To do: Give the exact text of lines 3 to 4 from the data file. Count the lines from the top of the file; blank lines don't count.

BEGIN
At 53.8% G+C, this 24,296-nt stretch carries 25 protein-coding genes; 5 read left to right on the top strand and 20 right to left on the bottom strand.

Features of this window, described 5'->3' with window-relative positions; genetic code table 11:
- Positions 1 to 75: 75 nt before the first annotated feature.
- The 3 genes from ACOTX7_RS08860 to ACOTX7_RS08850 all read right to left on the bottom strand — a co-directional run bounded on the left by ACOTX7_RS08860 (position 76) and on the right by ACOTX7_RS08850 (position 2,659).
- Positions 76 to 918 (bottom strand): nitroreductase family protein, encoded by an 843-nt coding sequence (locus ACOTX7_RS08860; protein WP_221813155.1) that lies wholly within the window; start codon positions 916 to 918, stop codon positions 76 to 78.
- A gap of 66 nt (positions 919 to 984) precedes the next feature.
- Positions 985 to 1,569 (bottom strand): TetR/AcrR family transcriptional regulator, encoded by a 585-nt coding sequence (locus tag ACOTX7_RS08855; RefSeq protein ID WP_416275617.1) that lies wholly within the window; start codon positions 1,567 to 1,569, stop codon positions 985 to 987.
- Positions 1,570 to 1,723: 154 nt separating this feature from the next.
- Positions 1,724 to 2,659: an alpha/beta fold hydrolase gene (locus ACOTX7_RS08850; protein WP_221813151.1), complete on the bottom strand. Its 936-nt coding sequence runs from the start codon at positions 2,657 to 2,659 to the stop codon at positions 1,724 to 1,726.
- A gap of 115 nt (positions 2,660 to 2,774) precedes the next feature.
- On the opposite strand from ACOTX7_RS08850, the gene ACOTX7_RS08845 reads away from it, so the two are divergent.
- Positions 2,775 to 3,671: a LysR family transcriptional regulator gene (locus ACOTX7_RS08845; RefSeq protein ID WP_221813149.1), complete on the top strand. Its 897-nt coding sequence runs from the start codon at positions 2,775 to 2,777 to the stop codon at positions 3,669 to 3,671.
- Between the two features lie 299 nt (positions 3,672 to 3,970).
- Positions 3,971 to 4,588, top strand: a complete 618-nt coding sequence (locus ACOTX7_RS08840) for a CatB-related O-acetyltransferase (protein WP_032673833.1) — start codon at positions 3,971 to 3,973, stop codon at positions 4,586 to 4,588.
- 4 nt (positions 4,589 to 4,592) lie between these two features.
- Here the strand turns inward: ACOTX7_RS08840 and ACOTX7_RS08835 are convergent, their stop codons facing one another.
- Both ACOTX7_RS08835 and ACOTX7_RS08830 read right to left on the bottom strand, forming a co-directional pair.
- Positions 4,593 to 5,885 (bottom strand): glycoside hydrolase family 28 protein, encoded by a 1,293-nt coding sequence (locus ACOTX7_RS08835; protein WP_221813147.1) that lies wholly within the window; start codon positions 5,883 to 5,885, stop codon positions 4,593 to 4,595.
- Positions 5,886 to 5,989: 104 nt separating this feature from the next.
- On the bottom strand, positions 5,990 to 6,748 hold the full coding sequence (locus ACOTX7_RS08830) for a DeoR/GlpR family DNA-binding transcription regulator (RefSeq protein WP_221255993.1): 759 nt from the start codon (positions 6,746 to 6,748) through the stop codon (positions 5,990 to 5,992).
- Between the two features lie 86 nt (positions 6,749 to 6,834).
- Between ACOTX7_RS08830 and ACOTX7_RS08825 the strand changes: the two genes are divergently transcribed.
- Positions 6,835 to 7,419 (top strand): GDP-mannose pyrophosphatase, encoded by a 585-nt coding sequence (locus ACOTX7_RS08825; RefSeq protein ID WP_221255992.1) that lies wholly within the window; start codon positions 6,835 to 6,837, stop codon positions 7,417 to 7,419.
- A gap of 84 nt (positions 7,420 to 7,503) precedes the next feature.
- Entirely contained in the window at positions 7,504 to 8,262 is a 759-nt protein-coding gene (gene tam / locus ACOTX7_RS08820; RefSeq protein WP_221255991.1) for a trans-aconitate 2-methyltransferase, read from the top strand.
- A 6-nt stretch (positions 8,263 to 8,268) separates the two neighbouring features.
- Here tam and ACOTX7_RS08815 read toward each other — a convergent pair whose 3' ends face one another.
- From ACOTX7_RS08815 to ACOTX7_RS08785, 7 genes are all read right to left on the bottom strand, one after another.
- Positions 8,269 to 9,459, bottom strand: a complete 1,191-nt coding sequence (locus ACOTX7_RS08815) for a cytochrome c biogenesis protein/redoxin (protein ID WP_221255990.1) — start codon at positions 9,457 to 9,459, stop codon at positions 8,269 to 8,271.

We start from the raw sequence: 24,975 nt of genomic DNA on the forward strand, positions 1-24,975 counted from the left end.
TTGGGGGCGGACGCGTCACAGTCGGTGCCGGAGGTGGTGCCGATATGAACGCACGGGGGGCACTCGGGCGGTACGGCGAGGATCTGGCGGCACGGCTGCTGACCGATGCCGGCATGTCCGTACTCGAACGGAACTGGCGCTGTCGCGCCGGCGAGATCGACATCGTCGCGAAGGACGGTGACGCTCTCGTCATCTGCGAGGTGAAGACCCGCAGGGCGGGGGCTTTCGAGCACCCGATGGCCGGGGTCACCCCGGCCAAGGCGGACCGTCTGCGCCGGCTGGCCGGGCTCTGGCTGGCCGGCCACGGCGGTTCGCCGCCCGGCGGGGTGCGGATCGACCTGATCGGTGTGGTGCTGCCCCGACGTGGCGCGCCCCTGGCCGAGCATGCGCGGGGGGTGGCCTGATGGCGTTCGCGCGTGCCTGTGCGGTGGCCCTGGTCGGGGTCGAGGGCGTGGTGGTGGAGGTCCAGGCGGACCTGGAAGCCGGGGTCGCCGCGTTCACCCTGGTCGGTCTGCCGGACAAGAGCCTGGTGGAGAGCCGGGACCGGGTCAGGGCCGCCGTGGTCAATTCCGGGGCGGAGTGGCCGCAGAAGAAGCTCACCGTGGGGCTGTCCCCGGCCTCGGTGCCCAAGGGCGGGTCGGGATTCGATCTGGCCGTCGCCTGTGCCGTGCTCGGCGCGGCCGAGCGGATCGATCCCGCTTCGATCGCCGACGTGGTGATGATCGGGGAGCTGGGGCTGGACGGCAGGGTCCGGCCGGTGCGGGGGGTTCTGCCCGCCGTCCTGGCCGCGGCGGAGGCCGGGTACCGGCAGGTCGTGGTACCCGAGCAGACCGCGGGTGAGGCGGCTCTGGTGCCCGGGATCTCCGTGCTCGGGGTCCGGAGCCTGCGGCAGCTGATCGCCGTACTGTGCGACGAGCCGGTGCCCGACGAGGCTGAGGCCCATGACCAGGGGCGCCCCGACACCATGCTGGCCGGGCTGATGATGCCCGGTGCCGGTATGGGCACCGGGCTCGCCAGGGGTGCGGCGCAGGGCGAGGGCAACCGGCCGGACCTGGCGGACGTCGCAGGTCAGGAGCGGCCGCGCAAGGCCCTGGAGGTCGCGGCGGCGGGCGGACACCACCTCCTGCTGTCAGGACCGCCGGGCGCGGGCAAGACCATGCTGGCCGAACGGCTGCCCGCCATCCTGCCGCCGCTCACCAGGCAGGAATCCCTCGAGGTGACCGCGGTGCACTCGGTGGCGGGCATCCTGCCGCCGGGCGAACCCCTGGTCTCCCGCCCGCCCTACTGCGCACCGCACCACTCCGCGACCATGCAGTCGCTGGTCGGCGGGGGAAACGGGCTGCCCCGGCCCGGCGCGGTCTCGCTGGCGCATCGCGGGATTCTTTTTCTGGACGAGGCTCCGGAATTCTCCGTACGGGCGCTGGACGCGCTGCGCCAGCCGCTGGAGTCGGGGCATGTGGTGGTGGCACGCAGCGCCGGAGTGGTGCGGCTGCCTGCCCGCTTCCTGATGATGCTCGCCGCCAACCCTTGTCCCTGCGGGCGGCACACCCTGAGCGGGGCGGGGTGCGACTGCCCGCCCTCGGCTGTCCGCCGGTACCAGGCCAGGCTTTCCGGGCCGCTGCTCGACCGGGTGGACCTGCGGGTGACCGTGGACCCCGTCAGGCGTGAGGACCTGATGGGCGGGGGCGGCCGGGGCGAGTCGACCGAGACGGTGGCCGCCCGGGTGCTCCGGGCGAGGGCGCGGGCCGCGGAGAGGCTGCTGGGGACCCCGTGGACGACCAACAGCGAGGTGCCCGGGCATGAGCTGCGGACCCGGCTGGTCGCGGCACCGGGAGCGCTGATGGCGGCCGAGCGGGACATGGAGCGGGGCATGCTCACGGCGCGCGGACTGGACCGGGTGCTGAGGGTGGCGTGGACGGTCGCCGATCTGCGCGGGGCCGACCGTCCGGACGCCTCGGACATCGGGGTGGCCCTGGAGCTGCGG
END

- Positions 1 to 75: 75 nt before the first annotated feature.
- The 3 genes from ACOTX7_RS08860 to ACOTX7_RS08850 all read right to left on the bottom strand — a co-directional run bounded on the left by ACOTX7_RS08860 (position 76) and on the right by ACOTX7_RS08850 (position 2,659).